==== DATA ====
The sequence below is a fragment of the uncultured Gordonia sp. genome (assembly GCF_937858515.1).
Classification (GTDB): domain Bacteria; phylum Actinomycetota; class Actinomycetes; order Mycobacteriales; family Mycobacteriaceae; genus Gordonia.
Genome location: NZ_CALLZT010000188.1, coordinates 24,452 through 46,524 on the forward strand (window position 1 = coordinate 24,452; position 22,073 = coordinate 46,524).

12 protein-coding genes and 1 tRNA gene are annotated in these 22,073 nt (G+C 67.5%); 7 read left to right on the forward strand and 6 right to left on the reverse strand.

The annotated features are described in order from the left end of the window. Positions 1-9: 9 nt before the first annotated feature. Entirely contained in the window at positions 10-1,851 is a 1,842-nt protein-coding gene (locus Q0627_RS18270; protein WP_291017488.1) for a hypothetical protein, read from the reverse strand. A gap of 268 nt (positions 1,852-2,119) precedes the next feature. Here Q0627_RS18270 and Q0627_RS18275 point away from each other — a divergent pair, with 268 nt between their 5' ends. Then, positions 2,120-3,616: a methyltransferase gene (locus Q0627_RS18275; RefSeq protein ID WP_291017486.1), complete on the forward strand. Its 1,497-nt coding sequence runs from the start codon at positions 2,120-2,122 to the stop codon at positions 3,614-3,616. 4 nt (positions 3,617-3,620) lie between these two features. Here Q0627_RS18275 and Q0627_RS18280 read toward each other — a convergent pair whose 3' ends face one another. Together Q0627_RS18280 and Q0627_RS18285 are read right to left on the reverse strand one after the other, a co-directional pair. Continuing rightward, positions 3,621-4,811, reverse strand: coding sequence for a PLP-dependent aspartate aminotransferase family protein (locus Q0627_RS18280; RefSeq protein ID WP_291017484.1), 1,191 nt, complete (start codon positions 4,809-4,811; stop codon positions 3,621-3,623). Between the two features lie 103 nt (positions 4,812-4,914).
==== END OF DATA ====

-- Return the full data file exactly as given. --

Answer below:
The sequence below is a fragment of the uncultured Gordonia sp. genome (assembly GCF_937858515.1).
Classification (GTDB): domain Bacteria; phylum Actinomycetota; class Actinomycetes; order Mycobacteriales; family Mycobacteriaceae; genus Gordonia.
Genome location: NZ_CALLZT010000188.1, coordinates 24,452 through 46,524 on the forward strand (window position 1 = coordinate 24,452; position 22,073 = coordinate 46,524).

12 protein-coding genes and 1 tRNA gene are annotated in these 22,073 nt (G+C 67.5%); 7 read left to right on the forward strand and 6 right to left on the reverse strand.

The annotated features are described in order from the left end of the window. Positions 1-9: 9 nt before the first annotated feature. Entirely contained in the window at positions 10-1,851 is a 1,842-nt protein-coding gene (locus Q0627_RS18270; protein WP_291017488.1) for a hypothetical protein, read from the reverse strand. A gap of 268 nt (positions 1,852-2,119) precedes the next feature. Here Q0627_RS18270 and Q0627_RS18275 point away from each other — a divergent pair, with 268 nt between their 5' ends. Then, positions 2,120-3,616: a methyltransferase gene (locus Q0627_RS18275; RefSeq protein ID WP_291017486.1), complete on the forward strand. Its 1,497-nt coding sequence runs from the start codon at positions 2,120-2,122 to the stop codon at positions 3,614-3,616. 4 nt (positions 3,617-3,620) lie between these two features. Here Q0627_RS18275 and Q0627_RS18280 read toward each other — a convergent pair whose 3' ends face one another. Together Q0627_RS18280 and Q0627_RS18285 are read right to left on the reverse strand one after the other, a co-directional pair. Continuing rightward, positions 3,621-4,811, reverse strand: coding sequence for a PLP-dependent aspartate aminotransferase family protein (locus Q0627_RS18280; RefSeq protein ID WP_291017484.1), 1,191 nt, complete (start codon positions 4,809-4,811; stop codon positions 3,621-3,623). Between the two features lie 103 nt (positions 4,812-4,914).